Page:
Beyond the probably unoriginal observation that the whole thing feels a bit like the denouement of a great lost episode of THE THICK OF IT (and if you haven't seen that show, proceed immediately to Netflix), I can add only this to the global storm of derision now descending on David Cameron: There is more to the story than a cheap laugh.

Tory unity appears to depend on certain rituals of depersonalization far more disgusting than the one now gracing the world's newsfeeds. Their aim is twofold: to create a network of shared secrets binding the British elite, and to destroy the possibility of empathy with those who aren't wealthy.

For an insightful examination of the complex, and troubling, class issues fueling the scandal, see Lawrence Richards's fine piece in The Leveller.



Top 10 Beatles Switcheroos

John: rhythm guitar. Paul: bass. George: lead guitar. Ringo: drums. Right?



Hmm. Not always. This fascinating article from Rolling Stone details some of the notable occasions when a bandmember laid down a track using an instrument not normally associated with him.

The Rolling Stone article is great -- do click on it and buy whatever its advertisers instruct you to buy -- but, truth be told, it takes a while to get to the (intense gerund here) point.

Below, a summary for those, like me, who are short of time, attention, or both.

1. SHE SAID, SHE SAID (George plays bass.)

2. ANOTHER GIRL (Paul plays lead guitar.)

3. MARTHA MY DEAR (Paul plays lead guitar and drums. And almost everything else.)

4. THE BALLAD OF JOHN AND YOKO (Paul plays drums. John plays lead guitar.)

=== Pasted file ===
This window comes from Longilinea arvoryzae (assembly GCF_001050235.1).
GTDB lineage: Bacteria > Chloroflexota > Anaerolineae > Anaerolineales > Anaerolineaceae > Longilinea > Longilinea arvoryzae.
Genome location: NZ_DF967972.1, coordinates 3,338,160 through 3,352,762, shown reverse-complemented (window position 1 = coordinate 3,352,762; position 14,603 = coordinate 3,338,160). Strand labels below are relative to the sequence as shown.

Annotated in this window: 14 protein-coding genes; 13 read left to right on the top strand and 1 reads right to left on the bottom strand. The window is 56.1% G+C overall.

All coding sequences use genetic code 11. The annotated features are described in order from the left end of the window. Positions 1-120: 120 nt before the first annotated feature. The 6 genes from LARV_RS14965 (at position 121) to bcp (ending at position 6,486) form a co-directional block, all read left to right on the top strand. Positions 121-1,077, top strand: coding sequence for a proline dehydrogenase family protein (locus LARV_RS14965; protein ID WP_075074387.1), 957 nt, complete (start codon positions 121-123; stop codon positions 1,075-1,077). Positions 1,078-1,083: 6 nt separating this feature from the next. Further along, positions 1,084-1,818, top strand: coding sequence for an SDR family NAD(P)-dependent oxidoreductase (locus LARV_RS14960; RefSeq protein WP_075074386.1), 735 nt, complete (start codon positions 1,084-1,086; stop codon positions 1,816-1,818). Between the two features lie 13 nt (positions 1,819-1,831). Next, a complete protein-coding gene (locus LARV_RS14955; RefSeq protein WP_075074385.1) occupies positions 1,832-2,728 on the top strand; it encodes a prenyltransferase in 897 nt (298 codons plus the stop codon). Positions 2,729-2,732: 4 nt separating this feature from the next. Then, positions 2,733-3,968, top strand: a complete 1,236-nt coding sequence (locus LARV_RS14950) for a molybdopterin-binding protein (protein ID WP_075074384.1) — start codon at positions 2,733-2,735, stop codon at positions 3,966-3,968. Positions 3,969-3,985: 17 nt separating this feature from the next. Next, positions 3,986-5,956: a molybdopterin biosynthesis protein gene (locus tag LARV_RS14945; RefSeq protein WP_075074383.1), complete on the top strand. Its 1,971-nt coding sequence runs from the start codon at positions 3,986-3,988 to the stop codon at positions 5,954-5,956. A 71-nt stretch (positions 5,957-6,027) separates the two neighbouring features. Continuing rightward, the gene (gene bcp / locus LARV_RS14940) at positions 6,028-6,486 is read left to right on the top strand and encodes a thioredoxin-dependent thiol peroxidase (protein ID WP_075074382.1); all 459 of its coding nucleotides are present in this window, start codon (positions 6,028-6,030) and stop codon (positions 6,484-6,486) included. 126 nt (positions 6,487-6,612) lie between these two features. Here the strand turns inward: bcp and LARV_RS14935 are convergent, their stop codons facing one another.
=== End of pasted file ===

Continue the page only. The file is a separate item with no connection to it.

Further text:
5. THE END (During the sequence of traded lead guitar runs at the end, Paul and John play lead guitar -- in addition to George. If you're scoring at home, the order is Paul, George, John, repeat.)

6. STRAWBERRY FIELDS FOREVER (Paul plays timpani.)

I was surprised that the Rolling Stone writer failed to mention:

7. THE LONG AND WINDING ROAD (John plays bass.)

8. GET BACK (John plays lead guitar.)

9. FOR YOU BLUE (John plays a slide guitar lead as George urges him on: "Go, Johnny, go!")

10. BACK IN THE USSR (Paul plays drums.)



Monday, September 21, 2015

Action

"Action is the Life of all and if thou dost not Act, thou dost Nothing.’ 
(Gerrard Winstanley)

Is life something that happens to you ... or something that, by the grace of God, you make happen?





Saturday, September 19, 2015

Chinatown again

The brilliance of this script (amply deconstructed here) is hitting me from multiple angles, and forcing me to ask good questions about my WIP. Just how important Robert Towne's work here really is has only begun to dawn on me.




Why I'm Here

I am creating the possibility of harmonious acceptance in the Middle East, USA, and Europe via literature and a powerful global conversation about coexistence.


Friday, September 18, 2015

Making dua for those on Hajj, and for all of humanity

May Allah accept and bring us all closer together within the global family of earthdwellers!



Fancy a JIHADI: A LOVE STORY Cover Reveal from London's Orenda Books?

Me too. It's coming later this month. The cover was designed by the gifted Mark Swan, and it's a jaw-dropper.

Unspeakably cool. I promise. I do wish I could show it to you. But I can't. In the meantime, a few words from +Karen Sullivan :


Tuesday, September 15, 2015

Al Aqsa Under Attack

Are attacks on religious minorities and culturally and historically important sites despicable ONLY when carried out by Isis?


Saturday, September 12, 2015

Spanish edition of my book SHAKESPEARE FOR BEGINNERS

 Spanish edition of my book on Shakespeare


When in Spain, or Amazon, for that matter, check out the Spanish translation of my illustrated, user-friendly, Shakespeare overview. It rocks! I think!

Day After